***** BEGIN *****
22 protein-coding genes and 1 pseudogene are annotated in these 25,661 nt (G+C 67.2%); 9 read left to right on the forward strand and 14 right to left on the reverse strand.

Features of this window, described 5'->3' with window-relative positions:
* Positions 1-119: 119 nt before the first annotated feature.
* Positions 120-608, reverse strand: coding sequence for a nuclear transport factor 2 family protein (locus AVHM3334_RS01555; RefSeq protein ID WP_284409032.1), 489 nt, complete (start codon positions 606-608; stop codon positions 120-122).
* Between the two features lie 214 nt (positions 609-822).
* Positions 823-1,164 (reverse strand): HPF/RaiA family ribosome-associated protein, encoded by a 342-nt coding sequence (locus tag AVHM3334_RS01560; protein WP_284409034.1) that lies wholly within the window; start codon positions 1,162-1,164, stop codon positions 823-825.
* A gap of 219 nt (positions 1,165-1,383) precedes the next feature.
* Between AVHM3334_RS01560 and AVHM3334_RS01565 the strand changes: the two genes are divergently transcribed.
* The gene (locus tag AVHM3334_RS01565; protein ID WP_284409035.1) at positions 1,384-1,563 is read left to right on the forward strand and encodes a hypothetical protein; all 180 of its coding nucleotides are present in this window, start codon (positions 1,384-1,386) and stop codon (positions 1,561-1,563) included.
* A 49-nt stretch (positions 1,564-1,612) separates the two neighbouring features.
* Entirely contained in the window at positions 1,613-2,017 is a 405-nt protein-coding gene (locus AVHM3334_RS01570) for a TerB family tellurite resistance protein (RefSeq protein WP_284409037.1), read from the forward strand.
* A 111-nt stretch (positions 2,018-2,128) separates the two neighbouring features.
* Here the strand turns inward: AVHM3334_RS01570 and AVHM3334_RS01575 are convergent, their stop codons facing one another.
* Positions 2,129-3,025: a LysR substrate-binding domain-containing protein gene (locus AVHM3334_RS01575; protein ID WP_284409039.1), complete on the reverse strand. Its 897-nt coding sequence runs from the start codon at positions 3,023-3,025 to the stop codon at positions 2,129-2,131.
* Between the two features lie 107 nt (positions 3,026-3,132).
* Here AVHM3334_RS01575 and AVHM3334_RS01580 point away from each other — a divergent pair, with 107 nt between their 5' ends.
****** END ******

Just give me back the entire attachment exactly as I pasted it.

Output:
22 protein-coding genes and 1 pseudogene are annotated in these 25,661 nt (G+C 67.2%); 9 read left to right on the forward strand and 14 right to left on the reverse strand.

Features of this window, described 5'->3' with window-relative positions:
* Positions 1-119: 119 nt before the first annotated feature.
* Positions 120-608, reverse strand: coding sequence for a nuclear transport factor 2 family protein (locus AVHM3334_RS01555; RefSeq protein ID WP_284409032.1), 489 nt, complete (start codon positions 606-608; stop codon positions 120-122).
* Between the two features lie 214 nt (positions 609-822).
* Positions 823-1,164 (reverse strand): HPF/RaiA family ribosome-associated protein, encoded by a 342-nt coding sequence (locus tag AVHM3334_RS01560; protein WP_284409034.1) that lies wholly within the window; start codon positions 1,162-1,164, stop codon positions 823-825.
* A gap of 219 nt (positions 1,165-1,383) precedes the next feature.
* Between AVHM3334_RS01560 and AVHM3334_RS01565 the strand changes: the two genes are divergently transcribed.
* The gene (locus tag AVHM3334_RS01565; protein ID WP_284409035.1) at positions 1,384-1,563 is read left to right on the forward strand and encodes a hypothetical protein; all 180 of its coding nucleotides are present in this window, start codon (positions 1,384-1,386) and stop codon (positions 1,561-1,563) included.
* A 49-nt stretch (positions 1,564-1,612) separates the two neighbouring features.
* Entirely contained in the window at positions 1,613-2,017 is a 405-nt protein-coding gene (locus AVHM3334_RS01570) for a TerB family tellurite resistance protein (RefSeq protein WP_284409037.1), read from the forward strand.
* A 111-nt stretch (positions 2,018-2,128) separates the two neighbouring features.
* Here the strand turns inward: AVHM3334_RS01570 and AVHM3334_RS01575 are convergent, their stop codons facing one another.
* Positions 2,129-3,025: a LysR substrate-binding domain-containing protein gene (locus AVHM3334_RS01575; protein ID WP_284409039.1), complete on the reverse strand. Its 897-nt coding sequence runs from the start codon at positions 3,023-3,025 to the stop codon at positions 2,129-2,131.
* Between the two features lie 107 nt (positions 3,026-3,132).
* Here AVHM3334_RS01575 and AVHM3334_RS01580 point away from each other — a divergent pair, with 107 nt between their 5' ends.